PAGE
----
See, also Wickard v. Filburn, 317 U.S. 111, 129, 63 S.Ct. 82, 87 L.Ed. 122; Commercial Trust Co. of New Jersey v. Miller, 262 U.S. 51, 43 S.Ct. 486, 67 L.Ed. 858; Stoehr v. Wallace, 255 U.S. 239, 41 S.Ct. 293, 65 L.Ed. 604; Central Union Trust Co. of New York v. Garvan, 254 U.S. 554, 41 S.Ct. 214, 65 L.Ed. 403.


Plaintiff further insists that there is error in Judge Chesnut's conclusion:


'I conclude, therefore, as a matter of law, that the plaintiff's property was duly seized and vested by the Custodian and thereafter duly sold to the Atlantic Refining Company as a result of which a good title was transferred to and vested in the defendant, and that the sufficiency of this title cannot be further litigated in this suit against the purchaser.'


We think this conclusion was altogether correct. To quote Judge Chesnut further:


'The Alien Property Custodian also had power and authority to sell the property at private sale after the highest bidder at the public auction had refused to complete the sale. Counsel for the plaintiff contends to the contrary on reference to section 12 of the Act which provides that ordinarily the sale of real property shall be at public sale after due advertisement unless the President, stating the reasons therefor, in the public interest shall otherwise determine. However, it appears from the Act and Executive Orders that the President with due authority did delegate the determination of this question to the Custodian by Executive Order No. 9095 above quoted. This is not disputed by counsel for the plaintiff who, however, contends that the President could properly have delegated it only to some one other than the Custodian. No authority has been cited in support of this contention and I know of none.


'Counsel for the government say that private sales have very frequently been made by the Custodian; but while there are apparently only a few reported judicial decisions on the point, private sales have been upheld in at least two cases. United States v. Chemical Foundation, Inc., 272 U.S. 1, 47 S.Ct. 1, 71 L.Ed. 131, and Lippmann v. McGrath, D.C., 94 F.Supp. 1016. It is also to be noted that by section 12 of the Act the Custodian is given the power of a common law trustee in the management and disposition of property lawfully seized by him. And section 7(c) of the Act provides that where property has been sold by the Custodian the only remedy of the claimant is to secure from the Custodian the net proceeds of the sale. Becker Steel (Co. of America) v. Cummings, supra. In the instant case the net proceeds of the sale of the property to the Atlantic Refining Company have been heretofore paid to the plaintiff, or at least there is no controversy here about that. If anything further is due on this account it could not be adjudicated in this case.'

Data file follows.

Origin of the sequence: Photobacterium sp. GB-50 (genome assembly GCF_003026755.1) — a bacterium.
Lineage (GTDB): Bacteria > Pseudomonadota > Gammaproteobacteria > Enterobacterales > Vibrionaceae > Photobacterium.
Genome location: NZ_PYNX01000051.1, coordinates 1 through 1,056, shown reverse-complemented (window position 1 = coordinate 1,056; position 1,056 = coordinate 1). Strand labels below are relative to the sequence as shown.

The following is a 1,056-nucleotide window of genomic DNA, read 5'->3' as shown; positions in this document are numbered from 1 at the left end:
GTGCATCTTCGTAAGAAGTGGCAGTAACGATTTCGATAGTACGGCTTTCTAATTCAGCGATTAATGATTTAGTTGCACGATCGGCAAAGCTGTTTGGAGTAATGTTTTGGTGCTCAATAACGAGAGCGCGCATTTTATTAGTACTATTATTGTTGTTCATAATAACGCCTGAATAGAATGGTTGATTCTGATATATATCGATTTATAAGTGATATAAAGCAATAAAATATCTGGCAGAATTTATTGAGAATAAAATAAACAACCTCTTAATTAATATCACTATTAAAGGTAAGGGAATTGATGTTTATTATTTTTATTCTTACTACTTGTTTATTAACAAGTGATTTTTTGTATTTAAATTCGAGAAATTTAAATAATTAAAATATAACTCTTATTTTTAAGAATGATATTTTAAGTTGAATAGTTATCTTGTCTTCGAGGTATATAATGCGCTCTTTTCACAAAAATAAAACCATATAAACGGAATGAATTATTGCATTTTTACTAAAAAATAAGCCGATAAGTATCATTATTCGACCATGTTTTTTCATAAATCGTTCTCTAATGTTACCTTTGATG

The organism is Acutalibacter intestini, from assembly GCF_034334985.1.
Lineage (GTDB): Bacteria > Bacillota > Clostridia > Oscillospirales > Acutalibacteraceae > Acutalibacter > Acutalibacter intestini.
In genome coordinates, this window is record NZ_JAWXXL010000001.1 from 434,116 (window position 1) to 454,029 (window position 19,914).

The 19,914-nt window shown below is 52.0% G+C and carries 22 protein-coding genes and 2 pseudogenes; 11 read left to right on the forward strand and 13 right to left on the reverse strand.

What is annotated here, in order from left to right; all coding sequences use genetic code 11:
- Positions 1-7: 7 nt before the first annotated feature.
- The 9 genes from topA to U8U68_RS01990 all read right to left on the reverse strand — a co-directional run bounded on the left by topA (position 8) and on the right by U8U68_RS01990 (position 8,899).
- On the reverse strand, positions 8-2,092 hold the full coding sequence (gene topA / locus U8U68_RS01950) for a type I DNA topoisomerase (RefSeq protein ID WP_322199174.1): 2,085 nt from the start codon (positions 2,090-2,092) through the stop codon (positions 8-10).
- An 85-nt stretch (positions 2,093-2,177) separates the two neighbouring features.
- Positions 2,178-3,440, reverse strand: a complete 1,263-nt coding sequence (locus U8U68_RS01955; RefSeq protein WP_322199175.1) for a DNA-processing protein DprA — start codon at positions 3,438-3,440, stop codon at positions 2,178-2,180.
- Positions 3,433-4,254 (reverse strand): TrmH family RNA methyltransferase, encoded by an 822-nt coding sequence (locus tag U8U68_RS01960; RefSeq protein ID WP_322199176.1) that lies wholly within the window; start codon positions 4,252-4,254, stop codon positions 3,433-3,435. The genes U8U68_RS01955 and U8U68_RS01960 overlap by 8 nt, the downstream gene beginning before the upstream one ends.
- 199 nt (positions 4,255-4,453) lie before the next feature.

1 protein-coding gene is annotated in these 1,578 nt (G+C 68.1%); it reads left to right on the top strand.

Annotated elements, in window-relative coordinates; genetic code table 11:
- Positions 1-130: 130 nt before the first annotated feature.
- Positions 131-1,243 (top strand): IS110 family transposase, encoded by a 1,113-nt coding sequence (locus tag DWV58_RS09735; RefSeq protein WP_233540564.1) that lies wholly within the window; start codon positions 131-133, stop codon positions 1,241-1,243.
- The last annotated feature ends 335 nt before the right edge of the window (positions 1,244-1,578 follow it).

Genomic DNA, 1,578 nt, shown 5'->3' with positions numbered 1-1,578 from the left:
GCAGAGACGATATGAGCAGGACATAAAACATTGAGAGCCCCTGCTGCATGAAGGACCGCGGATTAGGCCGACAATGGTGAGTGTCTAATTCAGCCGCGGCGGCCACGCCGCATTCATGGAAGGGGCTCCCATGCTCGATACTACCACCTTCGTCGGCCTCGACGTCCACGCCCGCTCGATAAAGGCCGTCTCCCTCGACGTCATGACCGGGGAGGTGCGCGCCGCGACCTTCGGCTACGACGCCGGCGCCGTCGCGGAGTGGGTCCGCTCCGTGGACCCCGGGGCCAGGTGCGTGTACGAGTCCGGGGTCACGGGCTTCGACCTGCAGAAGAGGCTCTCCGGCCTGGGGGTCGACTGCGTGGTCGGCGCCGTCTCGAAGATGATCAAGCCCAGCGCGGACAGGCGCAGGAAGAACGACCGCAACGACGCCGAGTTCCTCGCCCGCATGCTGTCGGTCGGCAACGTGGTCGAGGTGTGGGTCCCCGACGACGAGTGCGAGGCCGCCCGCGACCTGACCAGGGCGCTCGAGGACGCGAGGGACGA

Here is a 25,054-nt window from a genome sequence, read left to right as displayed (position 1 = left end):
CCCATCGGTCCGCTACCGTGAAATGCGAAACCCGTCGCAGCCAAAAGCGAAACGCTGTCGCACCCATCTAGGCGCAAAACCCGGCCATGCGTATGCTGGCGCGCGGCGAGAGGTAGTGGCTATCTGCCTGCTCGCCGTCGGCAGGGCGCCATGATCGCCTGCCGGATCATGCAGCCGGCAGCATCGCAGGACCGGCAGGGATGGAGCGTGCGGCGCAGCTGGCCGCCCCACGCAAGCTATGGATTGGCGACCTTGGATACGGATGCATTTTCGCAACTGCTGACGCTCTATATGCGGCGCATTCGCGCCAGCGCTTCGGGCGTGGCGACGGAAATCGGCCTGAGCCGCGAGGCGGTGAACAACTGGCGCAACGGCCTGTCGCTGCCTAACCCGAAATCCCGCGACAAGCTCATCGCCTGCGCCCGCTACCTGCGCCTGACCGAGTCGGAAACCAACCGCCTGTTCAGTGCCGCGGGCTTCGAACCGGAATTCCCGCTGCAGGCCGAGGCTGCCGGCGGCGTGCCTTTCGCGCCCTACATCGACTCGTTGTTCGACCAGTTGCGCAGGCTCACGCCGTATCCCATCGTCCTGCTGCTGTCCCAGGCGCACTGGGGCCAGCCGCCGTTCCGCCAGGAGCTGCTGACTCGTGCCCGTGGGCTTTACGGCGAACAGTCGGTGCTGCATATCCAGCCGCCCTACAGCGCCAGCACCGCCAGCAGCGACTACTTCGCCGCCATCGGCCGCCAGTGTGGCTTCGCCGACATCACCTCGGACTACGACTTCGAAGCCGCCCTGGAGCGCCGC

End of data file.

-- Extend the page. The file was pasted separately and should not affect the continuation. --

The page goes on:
Judge Chesnut further found that the purchase price of $22,000 'was a fair and reasonable price for this property' at the time.


We find, as did the District Judge, that there was no reasonable basis for plaintiff's contention that Atlantic fraudulently conspired with Schneider, or possibly some person connected with the Custodian, to deprive the plaintiff of valuable property rights to her damage.


We advert briefly to a point not considered by either the District Judge or counsel in this case. It was raised by questions from the bench during oral argument. Was the plaintiff estopped from questioning the validity of the sale to Atlantic by her acceptance of the proceeds from this sale? Since it is unnecessary for our decision in this case, we do not pass on this point.


The judgment of the District Court is affirmed